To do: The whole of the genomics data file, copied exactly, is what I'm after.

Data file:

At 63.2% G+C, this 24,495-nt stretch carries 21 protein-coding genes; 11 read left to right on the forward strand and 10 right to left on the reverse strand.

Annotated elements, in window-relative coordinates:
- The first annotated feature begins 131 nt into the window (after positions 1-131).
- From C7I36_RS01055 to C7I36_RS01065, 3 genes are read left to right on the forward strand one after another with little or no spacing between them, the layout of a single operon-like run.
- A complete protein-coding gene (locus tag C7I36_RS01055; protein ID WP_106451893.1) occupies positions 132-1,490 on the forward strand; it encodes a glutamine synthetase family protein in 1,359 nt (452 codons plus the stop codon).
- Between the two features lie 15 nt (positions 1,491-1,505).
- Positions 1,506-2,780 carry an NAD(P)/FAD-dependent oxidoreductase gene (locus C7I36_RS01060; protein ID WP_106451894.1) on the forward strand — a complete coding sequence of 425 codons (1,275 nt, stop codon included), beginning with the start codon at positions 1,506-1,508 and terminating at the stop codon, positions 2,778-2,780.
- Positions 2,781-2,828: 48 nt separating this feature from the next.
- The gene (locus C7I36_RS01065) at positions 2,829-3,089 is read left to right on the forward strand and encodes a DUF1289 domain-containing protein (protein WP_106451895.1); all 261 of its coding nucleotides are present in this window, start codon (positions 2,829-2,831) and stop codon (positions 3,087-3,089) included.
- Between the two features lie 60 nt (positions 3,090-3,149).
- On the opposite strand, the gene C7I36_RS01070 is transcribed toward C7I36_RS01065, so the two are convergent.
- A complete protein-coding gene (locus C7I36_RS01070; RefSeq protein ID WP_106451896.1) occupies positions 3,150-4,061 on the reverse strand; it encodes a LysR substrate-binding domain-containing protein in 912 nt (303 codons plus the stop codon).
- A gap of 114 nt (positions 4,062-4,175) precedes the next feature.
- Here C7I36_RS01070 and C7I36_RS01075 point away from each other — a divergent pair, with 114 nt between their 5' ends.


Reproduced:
At 63.2% G+C, this 24,495-nt stretch carries 21 protein-coding genes; 11 read left to right on the forward strand and 10 right to left on the reverse strand.

Annotated elements, in window-relative coordinates:
- The first annotated feature begins 131 nt into the window (after positions 1-131).
- From C7I36_RS01055 to C7I36_RS01065, 3 genes are read left to right on the forward strand one after another with little or no spacing between them, the layout of a single operon-like run.
- A complete protein-coding gene (locus tag C7I36_RS01055; protein ID WP_106451893.1) occupies positions 132-1,490 on the forward strand; it encodes a glutamine synthetase family protein in 1,359 nt (452 codons plus the stop codon).
- Between the two features lie 15 nt (positions 1,491-1,505).
- Positions 1,506-2,780 carry an NAD(P)/FAD-dependent oxidoreductase gene (locus C7I36_RS01060; protein ID WP_106451894.1) on the forward strand — a complete coding sequence of 425 codons (1,275 nt, stop codon included), beginning with the start codon at positions 1,506-1,508 and terminating at the stop codon, positions 2,778-2,780.
- Positions 2,781-2,828: 48 nt separating this feature from the next.
- The gene (locus C7I36_RS01065) at positions 2,829-3,089 is read left to right on the forward strand and encodes a DUF1289 domain-containing protein (protein WP_106451895.1); all 261 of its coding nucleotides are present in this window, start codon (positions 2,829-2,831) and stop codon (positions 3,087-3,089) included.
- Between the two features lie 60 nt (positions 3,090-3,149).
- On the opposite strand, the gene C7I36_RS01070 is transcribed toward C7I36_RS01065, so the two are convergent.
- A complete protein-coding gene (locus C7I36_RS01070; RefSeq protein ID WP_106451896.1) occupies positions 3,150-4,061 on the reverse strand; it encodes a LysR substrate-binding domain-containing protein in 912 nt (303 codons plus the stop codon).
- A gap of 114 nt (positions 4,062-4,175) precedes the next feature.
- Here C7I36_RS01070 and C7I36_RS01075 point away from each other — a divergent pair, with 114 nt between their 5' ends.